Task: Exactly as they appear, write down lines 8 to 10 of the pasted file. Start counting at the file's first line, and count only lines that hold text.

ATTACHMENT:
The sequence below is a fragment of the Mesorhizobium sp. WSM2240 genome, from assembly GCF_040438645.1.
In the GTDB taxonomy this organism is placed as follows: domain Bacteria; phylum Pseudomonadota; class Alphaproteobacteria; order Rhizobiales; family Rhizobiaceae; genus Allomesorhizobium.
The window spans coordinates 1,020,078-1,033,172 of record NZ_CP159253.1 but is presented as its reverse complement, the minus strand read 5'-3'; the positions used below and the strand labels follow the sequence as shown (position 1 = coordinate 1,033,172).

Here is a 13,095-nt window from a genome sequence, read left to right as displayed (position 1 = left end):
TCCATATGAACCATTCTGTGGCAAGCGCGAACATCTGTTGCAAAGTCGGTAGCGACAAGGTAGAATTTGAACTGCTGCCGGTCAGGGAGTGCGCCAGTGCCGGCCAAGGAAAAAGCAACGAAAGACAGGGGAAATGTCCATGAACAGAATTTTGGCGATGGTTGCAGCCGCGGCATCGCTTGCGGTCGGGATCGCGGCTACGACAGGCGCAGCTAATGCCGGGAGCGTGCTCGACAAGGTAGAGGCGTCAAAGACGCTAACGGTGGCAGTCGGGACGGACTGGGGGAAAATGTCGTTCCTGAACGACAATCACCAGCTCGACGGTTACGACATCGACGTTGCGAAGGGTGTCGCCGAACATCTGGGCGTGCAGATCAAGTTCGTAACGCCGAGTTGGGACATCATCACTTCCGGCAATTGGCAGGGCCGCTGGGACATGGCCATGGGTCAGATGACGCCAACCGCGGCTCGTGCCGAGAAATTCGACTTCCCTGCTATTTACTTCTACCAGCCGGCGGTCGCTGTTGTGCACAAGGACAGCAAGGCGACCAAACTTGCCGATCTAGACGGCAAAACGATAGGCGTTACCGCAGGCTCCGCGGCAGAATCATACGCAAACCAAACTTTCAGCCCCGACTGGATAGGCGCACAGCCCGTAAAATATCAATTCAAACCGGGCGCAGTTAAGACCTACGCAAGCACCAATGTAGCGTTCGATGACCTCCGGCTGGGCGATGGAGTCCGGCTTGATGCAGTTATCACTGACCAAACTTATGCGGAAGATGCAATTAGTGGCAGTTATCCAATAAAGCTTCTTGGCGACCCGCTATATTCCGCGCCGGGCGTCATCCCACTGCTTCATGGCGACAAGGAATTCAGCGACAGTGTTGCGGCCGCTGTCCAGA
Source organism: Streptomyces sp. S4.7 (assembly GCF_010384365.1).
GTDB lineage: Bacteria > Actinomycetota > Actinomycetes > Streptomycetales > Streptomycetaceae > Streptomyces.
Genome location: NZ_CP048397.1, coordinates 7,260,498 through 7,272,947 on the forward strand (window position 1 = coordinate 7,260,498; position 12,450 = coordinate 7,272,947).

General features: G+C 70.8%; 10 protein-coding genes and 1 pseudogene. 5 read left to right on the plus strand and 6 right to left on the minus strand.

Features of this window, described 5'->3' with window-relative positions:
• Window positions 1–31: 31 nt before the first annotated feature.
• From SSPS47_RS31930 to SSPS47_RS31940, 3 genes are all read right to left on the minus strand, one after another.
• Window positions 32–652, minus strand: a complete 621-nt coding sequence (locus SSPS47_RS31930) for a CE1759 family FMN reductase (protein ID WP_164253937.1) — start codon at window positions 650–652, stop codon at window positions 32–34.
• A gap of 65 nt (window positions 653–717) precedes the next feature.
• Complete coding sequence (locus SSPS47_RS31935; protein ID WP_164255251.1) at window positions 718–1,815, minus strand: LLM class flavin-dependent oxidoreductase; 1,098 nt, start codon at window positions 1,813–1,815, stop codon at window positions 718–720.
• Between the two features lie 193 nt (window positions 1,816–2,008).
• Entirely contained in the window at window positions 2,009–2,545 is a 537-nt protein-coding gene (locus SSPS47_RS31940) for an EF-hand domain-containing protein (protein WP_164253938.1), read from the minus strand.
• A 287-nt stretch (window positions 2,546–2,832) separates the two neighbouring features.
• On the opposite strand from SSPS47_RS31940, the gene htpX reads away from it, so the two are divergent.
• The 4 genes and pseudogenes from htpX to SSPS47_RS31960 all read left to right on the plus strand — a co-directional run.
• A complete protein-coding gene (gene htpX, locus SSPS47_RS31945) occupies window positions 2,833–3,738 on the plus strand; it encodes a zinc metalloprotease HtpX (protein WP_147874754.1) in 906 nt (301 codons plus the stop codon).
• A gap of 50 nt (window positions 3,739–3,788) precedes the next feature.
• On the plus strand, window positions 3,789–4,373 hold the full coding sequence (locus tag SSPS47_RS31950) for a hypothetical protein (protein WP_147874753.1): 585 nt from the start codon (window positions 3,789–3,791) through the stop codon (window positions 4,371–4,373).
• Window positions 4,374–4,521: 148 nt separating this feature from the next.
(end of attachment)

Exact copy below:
Genome location: NZ_CP048397.1, coordinates 7,260,498 through 7,272,947 on the forward strand (window position 1 = coordinate 7,260,498; position 12,450 = coordinate 7,272,947).

General features: G+C 70.8%; 10 protein-coding genes and 1 pseudogene. 5 read left to right on the plus strand and 6 right to left on the minus strand.

Features of this window, described 5'->3' with window-relative positions: